1. Know your rights

While many states kick you off your parents' policy after you graduate from college, other states require your parents' insurance to stick with you, sometimes until you're 26. To find out the rules in your state, visit the Kaiser Family Foundation Web site. You can also look up the rules on the Web site for your state's insurance commissioner.

On this front, Straub is out of luck. Her parents live in New York State, which doesn't require insurance companies to continue covering college graduates, according to Ron Klug, a spokesman for the New York State Insurance Department.

But New York Gov. David Paterson has proposed extending coverage to unmarried children under their parents' group health insurance plans to age 29, said Klug.

2. Consider COBRA

If your insurance company boots you from your parents' policy, you can pay to stay on under the COBRA laws. Because only you are going on COBRA, not your parents, it may not be as expensive as you think. It's worth checking it out.

3. Be wary of short-term policies

If you think you might land a job soon, it might be tempting to buy a short-term policy. But before you sign on the dotted line, Karen Pollitz, project director of Georgetown University's Health Policy Institute, says to read the fine print. Some short-term policies can kick you off at the beginning of each month if you've become an expensive person to insure, she says. "If you expect to start a new job in two months, but you get hit by a car in two weeks, your month-to-month policy will end mid-treatment and you'll be stuck with the remaining bills," she warns. For more on the limitations of short-term policies, see this personal story from Time Magazine Senior Writer Karen Tumulty.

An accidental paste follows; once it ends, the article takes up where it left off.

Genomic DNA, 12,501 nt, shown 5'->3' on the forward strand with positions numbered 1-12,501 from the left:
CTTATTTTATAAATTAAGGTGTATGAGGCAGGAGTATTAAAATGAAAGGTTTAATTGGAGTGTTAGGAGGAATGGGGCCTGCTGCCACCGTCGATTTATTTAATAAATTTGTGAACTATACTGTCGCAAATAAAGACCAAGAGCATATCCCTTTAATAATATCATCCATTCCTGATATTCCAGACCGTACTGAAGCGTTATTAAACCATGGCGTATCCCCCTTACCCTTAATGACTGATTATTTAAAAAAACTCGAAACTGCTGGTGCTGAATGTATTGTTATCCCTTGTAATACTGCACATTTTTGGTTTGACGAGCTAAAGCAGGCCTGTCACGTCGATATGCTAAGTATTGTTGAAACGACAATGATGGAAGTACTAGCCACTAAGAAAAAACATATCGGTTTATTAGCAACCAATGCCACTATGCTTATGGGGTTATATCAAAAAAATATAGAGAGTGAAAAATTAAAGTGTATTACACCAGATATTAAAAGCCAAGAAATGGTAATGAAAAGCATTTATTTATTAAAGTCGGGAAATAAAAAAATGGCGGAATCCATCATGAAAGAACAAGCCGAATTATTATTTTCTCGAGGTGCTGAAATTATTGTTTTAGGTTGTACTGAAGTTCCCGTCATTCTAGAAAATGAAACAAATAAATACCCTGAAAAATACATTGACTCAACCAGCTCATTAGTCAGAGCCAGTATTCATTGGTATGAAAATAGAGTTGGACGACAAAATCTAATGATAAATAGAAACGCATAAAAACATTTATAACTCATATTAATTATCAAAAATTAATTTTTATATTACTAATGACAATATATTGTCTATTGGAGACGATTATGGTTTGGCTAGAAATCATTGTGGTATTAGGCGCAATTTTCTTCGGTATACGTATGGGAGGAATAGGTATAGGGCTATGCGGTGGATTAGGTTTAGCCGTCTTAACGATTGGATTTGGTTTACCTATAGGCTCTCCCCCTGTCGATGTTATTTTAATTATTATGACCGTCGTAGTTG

Pollitz recommends buying a regular policy and canceling it when you start your job.

4. Shop around for a policy

Prices vary widely by location. We asked the folks at ehealthinsurance.com to price out some policies for us. For example, a healthy 24-year-old in Dallas, Texas, can get a policy for $117 a month, or in Chicago, Illinois, for $136 per month, or Miami, Florida, for $208 a month. All these policies have a $1,000 deductible, which means the insurance doesn't start paying until you pay $1,000 out of your own pocket.

5. Consider graduate school

Susan Vance, who teaches a class on financial responsibility to students at St. Mary's College in Notre Dame, Indiana, says you might want to consider graduate school, since policies generally will cover dependents as long as they're students. "I actually know someone who really didn't want to go to school but did so primarily for the insurance coverage," she says.

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Straub says she'll continue to search for a job and now knows she'll need to find one with health insurance. She says too many of her peers don't really think much about insurance.

"I think most college kids take it for granted," she says. "We expect to have it. But it goes away at graduation."

CNN's Jennifer Pifer Bixler, Sabriya Rice and Naaz Malek contributed to this report.